What is Lymphedema?

July 25 2016
July 25 2016
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Lymphedema is one of the scariest long term side effects of breast cancer treatment. It can result when lymph nodes are removed or damaged by surgery and/or radiation. Disfiguring, distressing, and often disabling, lymphedema can only be managed and controlled, not cured. Those who have been treated for breast cancer are at risk for developing this condition, and that risk remains life-long.

Many doctors don't have a great deal of experience with the diagnosis and treatment of lymphedema because medical schools don't teach the lymphatic system at all. A national survey conducted by Dr. Stanley Rockson, Professor of Lymphatic Research and Medicine, Stanford University, showed that the average time spent on teaching the lymphatic system during a four year medical school education is 15 minutes. Left untreated, lymphedema can worsen and cause severe swelling and permanent changes to the tissues under the skin, such as thickening and scarring.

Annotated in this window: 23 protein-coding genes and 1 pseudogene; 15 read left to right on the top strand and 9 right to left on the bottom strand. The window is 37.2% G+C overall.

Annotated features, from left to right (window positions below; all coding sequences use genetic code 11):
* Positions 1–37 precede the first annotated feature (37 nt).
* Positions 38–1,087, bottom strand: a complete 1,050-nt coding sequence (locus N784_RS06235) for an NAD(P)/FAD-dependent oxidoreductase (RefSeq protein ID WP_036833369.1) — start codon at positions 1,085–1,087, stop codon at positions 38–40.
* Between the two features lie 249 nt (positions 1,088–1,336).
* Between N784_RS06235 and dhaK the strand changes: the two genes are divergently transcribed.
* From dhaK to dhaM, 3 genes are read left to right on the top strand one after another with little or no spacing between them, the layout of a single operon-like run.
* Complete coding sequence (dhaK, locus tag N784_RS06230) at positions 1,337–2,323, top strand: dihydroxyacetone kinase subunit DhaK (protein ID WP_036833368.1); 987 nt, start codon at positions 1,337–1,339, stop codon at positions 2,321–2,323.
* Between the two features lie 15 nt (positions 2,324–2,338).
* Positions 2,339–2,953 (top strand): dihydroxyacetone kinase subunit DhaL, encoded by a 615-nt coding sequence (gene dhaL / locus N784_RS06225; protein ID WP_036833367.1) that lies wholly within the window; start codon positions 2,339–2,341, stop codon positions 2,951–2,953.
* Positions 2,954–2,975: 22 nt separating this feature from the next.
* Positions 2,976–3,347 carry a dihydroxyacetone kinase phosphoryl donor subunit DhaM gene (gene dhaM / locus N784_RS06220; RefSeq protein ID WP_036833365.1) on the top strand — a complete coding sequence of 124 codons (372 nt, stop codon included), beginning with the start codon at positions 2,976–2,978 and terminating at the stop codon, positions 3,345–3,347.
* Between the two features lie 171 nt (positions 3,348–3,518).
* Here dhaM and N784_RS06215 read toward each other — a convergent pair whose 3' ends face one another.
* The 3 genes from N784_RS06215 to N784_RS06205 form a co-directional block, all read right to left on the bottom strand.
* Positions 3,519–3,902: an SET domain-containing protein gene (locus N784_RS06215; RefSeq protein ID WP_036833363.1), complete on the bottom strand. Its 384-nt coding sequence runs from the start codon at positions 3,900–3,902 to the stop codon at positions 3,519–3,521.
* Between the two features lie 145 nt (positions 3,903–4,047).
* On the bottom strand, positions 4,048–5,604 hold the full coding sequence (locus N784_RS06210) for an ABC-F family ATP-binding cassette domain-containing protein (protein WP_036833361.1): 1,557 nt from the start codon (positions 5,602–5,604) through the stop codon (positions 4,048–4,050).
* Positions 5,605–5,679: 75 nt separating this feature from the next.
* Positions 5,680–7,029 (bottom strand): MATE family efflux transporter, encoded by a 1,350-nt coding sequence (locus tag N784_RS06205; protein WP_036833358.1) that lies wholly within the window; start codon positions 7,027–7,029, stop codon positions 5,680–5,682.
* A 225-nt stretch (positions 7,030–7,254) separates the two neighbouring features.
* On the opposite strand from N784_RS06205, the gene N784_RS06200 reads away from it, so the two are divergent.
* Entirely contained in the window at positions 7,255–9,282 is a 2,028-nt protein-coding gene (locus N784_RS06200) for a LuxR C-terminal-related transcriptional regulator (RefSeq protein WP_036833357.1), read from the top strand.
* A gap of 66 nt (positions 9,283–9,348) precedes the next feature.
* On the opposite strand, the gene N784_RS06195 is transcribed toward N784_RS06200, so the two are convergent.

On Friday evening (7/29) will go over the basics of the lymphatic system in order to gain a better understanding of why lymphedema can occur, as well as risk factors and prevention. The last part of the evening will be spent learning self MLD techniques for lymphedema risk/history.

Although there is no way to know whether you will develop lymphedema after breast cancer surgery and/or radiation, it is crucial to become educated on risk factors, risk reduction practices, symptoms, and treatment. Remember, knowledge IS power...

Vickers, Ginny

 

Ginny Vickers is a graduate of Cortiva Institute, is certified in Manual Lymphatic Drainage through the Vodder Method and has advanced training in Oncology Massage through Tracy Walton. She is a volunteer at AstraZeneca Hope Lodge in Boston where she provides Oncology Massage to residents there and is also a partnering practitioner for Lucy's Love Bus, a charitable trust which provides integrative therapies to children with cancer.

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